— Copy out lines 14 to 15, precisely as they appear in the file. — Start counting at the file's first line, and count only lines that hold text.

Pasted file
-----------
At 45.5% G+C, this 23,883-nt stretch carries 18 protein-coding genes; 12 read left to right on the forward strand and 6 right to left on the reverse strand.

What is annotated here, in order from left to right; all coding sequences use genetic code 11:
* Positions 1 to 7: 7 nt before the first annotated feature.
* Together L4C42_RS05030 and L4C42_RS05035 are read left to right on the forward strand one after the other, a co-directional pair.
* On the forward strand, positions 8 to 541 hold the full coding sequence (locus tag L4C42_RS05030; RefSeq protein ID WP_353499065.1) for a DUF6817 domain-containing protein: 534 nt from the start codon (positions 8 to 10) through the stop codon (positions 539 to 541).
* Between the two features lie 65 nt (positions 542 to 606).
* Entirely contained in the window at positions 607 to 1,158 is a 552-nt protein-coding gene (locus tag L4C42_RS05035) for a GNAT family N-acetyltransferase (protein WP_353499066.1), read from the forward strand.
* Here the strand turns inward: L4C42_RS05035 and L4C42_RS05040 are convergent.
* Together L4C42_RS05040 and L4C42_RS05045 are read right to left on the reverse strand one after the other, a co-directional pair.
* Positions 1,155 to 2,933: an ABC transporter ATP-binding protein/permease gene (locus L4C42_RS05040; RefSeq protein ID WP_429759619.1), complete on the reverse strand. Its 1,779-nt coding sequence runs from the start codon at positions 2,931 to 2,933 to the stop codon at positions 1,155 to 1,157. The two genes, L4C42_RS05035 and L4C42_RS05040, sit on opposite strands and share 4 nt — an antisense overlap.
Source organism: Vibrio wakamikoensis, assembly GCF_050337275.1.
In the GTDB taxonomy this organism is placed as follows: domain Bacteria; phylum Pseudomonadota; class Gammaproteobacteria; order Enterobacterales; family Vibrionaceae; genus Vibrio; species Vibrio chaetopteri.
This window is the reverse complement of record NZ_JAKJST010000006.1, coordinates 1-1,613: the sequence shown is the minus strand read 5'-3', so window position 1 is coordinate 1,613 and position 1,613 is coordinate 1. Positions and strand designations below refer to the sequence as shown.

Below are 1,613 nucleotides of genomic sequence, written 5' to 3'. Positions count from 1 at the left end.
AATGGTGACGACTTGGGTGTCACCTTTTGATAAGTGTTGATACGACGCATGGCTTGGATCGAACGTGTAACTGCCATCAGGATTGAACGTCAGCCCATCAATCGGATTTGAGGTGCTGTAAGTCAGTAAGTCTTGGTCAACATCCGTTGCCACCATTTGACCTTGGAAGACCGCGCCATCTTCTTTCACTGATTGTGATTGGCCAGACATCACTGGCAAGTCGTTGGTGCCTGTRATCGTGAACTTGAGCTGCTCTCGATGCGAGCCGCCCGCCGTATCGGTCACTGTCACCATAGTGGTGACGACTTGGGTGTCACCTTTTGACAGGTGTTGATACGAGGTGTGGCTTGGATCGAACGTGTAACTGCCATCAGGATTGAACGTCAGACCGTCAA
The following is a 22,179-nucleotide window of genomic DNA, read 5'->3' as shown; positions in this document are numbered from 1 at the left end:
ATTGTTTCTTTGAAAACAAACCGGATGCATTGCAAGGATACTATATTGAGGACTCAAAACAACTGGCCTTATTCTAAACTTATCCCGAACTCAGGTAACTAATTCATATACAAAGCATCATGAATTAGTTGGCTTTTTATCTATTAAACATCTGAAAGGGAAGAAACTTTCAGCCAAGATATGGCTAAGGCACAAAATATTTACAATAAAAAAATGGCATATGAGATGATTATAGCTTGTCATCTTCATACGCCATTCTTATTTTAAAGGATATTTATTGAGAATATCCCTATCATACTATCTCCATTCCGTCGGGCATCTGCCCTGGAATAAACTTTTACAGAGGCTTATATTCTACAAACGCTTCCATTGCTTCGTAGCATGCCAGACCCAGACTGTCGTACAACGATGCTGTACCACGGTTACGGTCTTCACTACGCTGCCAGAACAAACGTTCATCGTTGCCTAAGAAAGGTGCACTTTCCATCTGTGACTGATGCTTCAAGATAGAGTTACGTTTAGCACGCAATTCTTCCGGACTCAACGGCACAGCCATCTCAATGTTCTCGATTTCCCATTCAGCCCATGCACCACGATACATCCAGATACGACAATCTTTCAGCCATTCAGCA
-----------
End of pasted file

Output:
Below are 1,613 nucleotides of genomic sequence, written 5' to 3'. Positions count from 1 at the left end.
AATGGTGACGACTTGGGTGTCACCTTTTGATAAGTGTTGATACGACGCATGGCTTGGATCGAACGTGTAACTGCCATCAGGATTGAACGTCAGCCCATCAATCGGATTTGAGGTGCTGTAAGTCAGTAAGTCTTGGTCAACATCCGTTGCCACCATTTGACCTTGGAAGACCGCGCCATCTTCTTTCACTGATTGTGATTGGCCAGACATCACTGGCAAGTCGTTGGTGCCTGTRATCGTGAACTTGAGCTGCTCTCGATGCGAGCCGCCCGCCGTATCGGTCACTGTCACCATAGTGGTGACGACTTGGGTGTCACCTTTTGACAGGTGTTGATACGAGGTGTGGCTTGGATCGAACGTGTAACTGCCATCAGGATTGAACGTCAGACCGTCAA